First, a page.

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Virus Paid Leave Law’s April 1 Start Muddles Layoff Decisions

March 31, 2020, 8:13 PM

The thorny process of shedding labor costs to avoid Covid-19 ruin will be further complicated for some companies Wednesday when the Labor Department unveils new paid leave rules taking effect immediately for as many as 89 million workers.

As companies weigh a range of workforce reduction options to remain afloat—such as terminations, furloughs, indefinite layoffs, and hours reductions—the DOL leave mandate will throw a new wrinkle into the equation, possibly pushing some employers into the category of eliminating jobs.

In the two weeks since President Donald Trump signed the Families First Coronavirus Response Act (Public Law 116-127) into law, the DOL Wage and Hour Division has been writing the emergency implementing rules while issuing guidance on a rolling basis to clear up major areas of confusion. Generally, the law gives workers at companies with under 500 employees access to 10 days of paid sick leave if they can’t work due to the new coronavirus and up to 10 weeks of partially paid family leave to care for a child whose school or day care is closed.

Companies that lay off workers as a result of the economic downturn are not required to pay the new leave, provided they can prove the workers would’ve been laid off regardless of them taking leave, the agency said in guidance last week. The department also stated that employers don’t have to provide the leave to workers who are furloughed or whose job sites have closed.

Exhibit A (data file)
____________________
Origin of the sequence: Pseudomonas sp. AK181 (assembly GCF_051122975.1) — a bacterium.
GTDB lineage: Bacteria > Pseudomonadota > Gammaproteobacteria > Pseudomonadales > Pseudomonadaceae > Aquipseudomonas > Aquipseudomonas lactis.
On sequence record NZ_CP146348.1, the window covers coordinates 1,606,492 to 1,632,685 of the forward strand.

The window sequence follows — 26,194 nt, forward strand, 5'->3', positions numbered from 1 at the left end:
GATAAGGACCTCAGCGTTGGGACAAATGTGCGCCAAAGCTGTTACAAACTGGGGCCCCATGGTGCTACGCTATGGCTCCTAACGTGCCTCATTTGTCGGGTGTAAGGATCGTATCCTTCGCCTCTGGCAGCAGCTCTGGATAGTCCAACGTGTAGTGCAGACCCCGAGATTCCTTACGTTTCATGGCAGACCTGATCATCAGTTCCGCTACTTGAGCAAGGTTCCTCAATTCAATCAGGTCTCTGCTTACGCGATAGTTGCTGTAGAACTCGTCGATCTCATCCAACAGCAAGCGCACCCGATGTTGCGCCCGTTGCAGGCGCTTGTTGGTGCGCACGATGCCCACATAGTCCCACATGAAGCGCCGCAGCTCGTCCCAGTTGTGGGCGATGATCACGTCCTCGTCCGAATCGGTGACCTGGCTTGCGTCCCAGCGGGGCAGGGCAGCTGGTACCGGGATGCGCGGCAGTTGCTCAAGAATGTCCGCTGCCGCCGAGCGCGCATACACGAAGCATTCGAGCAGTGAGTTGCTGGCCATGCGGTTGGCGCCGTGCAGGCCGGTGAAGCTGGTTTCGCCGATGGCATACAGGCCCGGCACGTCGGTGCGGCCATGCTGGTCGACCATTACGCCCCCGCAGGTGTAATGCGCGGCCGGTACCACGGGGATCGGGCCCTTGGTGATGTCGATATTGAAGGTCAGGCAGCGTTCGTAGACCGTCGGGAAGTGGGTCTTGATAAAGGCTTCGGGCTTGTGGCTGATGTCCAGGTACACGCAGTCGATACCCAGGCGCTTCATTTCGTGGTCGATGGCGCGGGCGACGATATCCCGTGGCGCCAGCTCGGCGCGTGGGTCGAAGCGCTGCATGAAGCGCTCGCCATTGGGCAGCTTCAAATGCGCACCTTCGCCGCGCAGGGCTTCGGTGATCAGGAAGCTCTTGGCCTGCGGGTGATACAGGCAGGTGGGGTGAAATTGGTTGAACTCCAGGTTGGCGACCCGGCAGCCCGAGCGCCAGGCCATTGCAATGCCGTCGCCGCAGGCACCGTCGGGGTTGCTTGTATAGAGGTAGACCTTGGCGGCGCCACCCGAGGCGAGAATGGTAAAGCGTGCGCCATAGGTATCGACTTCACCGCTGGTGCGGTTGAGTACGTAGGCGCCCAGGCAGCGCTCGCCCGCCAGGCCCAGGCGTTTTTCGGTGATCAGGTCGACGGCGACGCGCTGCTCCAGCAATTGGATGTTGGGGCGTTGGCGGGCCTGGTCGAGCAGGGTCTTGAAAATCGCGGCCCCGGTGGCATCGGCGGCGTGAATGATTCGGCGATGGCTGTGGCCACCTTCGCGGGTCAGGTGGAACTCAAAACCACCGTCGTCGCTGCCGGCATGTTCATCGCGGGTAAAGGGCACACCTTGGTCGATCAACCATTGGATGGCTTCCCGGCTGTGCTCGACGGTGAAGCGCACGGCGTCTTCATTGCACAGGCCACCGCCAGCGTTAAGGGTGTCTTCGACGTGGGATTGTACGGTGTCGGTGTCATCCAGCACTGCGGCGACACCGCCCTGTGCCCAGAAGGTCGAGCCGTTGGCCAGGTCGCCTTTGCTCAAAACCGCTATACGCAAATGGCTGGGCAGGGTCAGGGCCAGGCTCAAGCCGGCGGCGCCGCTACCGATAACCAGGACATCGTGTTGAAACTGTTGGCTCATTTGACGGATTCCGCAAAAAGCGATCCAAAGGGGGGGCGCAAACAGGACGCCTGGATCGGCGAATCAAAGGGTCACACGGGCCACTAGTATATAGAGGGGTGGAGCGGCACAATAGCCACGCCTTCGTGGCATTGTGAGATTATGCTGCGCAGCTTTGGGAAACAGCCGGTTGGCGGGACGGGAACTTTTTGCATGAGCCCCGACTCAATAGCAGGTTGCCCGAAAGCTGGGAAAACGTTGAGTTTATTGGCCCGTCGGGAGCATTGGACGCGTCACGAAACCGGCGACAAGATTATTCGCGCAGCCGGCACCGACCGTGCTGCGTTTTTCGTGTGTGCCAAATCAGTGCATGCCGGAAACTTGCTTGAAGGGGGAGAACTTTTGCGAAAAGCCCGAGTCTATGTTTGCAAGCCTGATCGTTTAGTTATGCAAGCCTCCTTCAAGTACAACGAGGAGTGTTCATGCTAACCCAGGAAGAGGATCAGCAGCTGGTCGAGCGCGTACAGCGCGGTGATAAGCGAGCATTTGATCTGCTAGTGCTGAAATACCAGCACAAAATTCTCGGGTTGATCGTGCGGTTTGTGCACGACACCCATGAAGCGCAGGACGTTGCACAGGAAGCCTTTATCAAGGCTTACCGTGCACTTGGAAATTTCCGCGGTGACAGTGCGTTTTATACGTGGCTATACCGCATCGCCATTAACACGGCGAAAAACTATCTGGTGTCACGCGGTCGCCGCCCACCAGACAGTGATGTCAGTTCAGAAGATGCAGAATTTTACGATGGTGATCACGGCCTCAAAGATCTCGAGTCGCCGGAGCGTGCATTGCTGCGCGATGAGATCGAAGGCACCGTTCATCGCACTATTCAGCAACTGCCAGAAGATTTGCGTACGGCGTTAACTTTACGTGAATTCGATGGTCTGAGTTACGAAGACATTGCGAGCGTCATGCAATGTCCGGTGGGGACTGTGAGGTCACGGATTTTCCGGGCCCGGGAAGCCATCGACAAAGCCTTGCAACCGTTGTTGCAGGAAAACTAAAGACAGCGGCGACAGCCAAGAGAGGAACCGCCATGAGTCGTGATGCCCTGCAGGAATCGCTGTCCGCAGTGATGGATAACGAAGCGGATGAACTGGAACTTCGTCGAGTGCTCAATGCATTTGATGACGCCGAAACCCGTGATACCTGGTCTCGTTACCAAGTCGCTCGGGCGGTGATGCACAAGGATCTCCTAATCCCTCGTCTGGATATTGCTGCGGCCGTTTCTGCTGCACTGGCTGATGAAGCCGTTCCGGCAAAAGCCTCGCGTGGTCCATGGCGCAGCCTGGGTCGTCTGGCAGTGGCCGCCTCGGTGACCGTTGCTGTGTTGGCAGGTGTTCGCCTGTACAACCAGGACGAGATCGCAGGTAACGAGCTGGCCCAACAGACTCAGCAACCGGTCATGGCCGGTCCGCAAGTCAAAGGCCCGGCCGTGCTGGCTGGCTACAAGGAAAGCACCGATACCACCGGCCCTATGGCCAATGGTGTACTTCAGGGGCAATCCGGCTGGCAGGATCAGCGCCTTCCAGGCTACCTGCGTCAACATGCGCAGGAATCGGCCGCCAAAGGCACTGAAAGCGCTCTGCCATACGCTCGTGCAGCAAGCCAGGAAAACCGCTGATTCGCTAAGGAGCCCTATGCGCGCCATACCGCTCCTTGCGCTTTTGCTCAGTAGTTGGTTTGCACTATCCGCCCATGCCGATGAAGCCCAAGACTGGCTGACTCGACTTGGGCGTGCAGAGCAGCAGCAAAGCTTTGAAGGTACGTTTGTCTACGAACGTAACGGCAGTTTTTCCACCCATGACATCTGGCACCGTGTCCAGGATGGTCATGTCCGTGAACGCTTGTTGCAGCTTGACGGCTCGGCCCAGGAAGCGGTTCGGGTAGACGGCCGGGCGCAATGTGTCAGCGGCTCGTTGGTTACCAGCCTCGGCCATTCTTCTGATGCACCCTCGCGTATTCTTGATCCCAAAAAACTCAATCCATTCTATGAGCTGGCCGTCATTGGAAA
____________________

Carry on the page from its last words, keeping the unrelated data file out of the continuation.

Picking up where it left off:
“The guidance helps employers understand how furloughs and how layoffs will intersect with these new paid leave laws,” said Michael Eastman, a senior vice president at the Center for Workplace Compliance. “So I think it is clarifying in that regard and employers will have a better sense of what employees are eligible for if they take those steps. It’s all part of the calculus.”

Other points of ambiguity remain as to which workers will be covered and when. Those questions, including which government stay-at-home orders qualify an employee for leave and who gets to decide when a teleworking employee is eligible, could be addressed in the new regulation or in ensuing guidance. Business attorneys are also asking the department to state that layoffs caused by the virus outbreak are exempted from the Worker Adjustment and Retraining Notification Act.

Management lawyers and industry lobbyists praised the department for quickly putting out question-and-answer guidance on the paid leave requirements. But they said the April 1 effective date is causing businesses anxiety.

“April 1 is a real deadline for employers and that’s part of the reason why there is this sense of urgency,” said James Plunkett, senior government relations counsel at management-side firm Ogletree Deakins. “Employers that we work with want to do the right thing and they want to comply. So just having a new very significant federal legislation going into effect without them knowing every single detail and every single situation that may apply really makes them nervous.”